Your natal chart is basically a map of the sky at the moment you were born, based on the exact time, place, and date you made your debut. (You can run your chart for free here.) Astrologers believe this blueprint shines a light on your personality and the opportunities and challenges you may face in your life, and it's a lot more telling than just your sun sign alone. You'll want to pay extra-special attention to your sun, moon, and rising signs, as these are thought to make up a big part of who you are.
Sun sign: This is the one you typically look at when you're reading your horoscope, and it's said to reflect your core essence. This is the sign the sun was in when you were born.
Rising sign: If you were to ask someone else to guess what sign you are, they might pick your rising sign—it represents the traits you project to the world, whether by choice or unconsciously. This is the sign that was on the eastern horizon when you were born, and it's so important that some astrologers suggest you read your horoscope for your rising sign in addition to your sun sign.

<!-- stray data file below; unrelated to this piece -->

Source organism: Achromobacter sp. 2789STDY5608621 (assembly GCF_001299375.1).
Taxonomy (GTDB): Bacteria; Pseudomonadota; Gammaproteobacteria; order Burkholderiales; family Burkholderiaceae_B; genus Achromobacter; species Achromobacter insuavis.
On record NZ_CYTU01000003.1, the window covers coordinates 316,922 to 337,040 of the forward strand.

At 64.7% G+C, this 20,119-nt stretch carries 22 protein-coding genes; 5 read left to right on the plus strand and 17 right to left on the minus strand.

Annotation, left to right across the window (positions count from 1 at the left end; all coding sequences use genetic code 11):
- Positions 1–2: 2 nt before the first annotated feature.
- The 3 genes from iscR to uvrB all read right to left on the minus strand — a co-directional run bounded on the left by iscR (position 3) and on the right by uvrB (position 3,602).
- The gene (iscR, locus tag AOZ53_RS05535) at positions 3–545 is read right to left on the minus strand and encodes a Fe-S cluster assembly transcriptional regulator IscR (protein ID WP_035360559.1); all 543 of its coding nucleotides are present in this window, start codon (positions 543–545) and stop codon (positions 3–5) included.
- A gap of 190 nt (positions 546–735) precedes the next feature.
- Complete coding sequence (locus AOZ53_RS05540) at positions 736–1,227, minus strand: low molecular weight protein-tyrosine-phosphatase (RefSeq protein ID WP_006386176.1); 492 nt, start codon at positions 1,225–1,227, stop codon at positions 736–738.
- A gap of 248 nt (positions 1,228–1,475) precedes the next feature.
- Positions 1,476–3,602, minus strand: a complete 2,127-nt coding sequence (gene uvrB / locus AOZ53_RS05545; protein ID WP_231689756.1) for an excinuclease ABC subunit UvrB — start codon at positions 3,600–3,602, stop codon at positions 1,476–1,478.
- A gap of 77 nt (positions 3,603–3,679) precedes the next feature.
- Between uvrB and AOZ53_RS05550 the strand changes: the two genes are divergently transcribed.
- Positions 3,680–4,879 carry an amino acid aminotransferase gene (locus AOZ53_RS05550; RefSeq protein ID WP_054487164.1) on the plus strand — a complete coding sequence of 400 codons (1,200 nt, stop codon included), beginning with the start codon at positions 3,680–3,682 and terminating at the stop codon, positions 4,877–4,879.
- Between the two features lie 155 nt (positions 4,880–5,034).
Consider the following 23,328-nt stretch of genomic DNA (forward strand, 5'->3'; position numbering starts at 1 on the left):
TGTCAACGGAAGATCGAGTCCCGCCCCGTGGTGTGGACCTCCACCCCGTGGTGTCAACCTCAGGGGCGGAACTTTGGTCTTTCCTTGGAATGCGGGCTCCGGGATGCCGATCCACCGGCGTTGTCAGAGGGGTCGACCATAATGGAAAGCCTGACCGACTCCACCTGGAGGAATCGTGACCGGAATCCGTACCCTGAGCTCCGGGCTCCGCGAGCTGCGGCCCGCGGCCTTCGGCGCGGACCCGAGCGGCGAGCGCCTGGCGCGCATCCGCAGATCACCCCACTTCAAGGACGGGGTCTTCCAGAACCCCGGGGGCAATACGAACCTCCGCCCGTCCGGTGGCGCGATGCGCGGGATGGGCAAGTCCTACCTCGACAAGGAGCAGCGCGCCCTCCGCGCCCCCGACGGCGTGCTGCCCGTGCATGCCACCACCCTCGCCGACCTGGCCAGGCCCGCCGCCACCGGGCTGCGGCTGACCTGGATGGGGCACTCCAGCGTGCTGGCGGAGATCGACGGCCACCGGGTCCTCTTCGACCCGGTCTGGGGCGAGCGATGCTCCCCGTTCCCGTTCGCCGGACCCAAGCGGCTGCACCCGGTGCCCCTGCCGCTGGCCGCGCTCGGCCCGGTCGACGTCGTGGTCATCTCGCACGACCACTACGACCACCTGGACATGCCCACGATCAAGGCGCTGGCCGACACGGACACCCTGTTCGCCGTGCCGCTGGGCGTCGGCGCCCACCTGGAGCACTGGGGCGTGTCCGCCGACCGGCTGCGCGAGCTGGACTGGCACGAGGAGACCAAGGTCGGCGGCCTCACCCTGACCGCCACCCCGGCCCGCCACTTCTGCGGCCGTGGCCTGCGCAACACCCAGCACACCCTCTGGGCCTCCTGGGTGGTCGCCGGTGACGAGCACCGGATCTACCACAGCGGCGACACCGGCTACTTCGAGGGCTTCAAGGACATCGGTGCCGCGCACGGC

Moon sign: Your moon sign represents your inner life and emotions, the side of yourself that you don't necessarily show other people. It's the sign the moon was in when you were born.
Opposite sign pair
This term refers to zodiac sign opposites, or signs that are six signs away from each other and separated by 180 degrees on the astrological axis. Sometimes called sister signs, each pair symbolizes two sides of one coin; they share a quadruplicity, are harmonious elements, and share other key traits and goals yet also possess some differences. The ascendant and descendant signs in your natal chart are always opposite sign pairings. These are the opposite zodiac sign pairs: Aries/Libra, Taurus/Scorpio, Gemini/Sagittarius, Cancer/Capricorn, and Virgo/Pisces.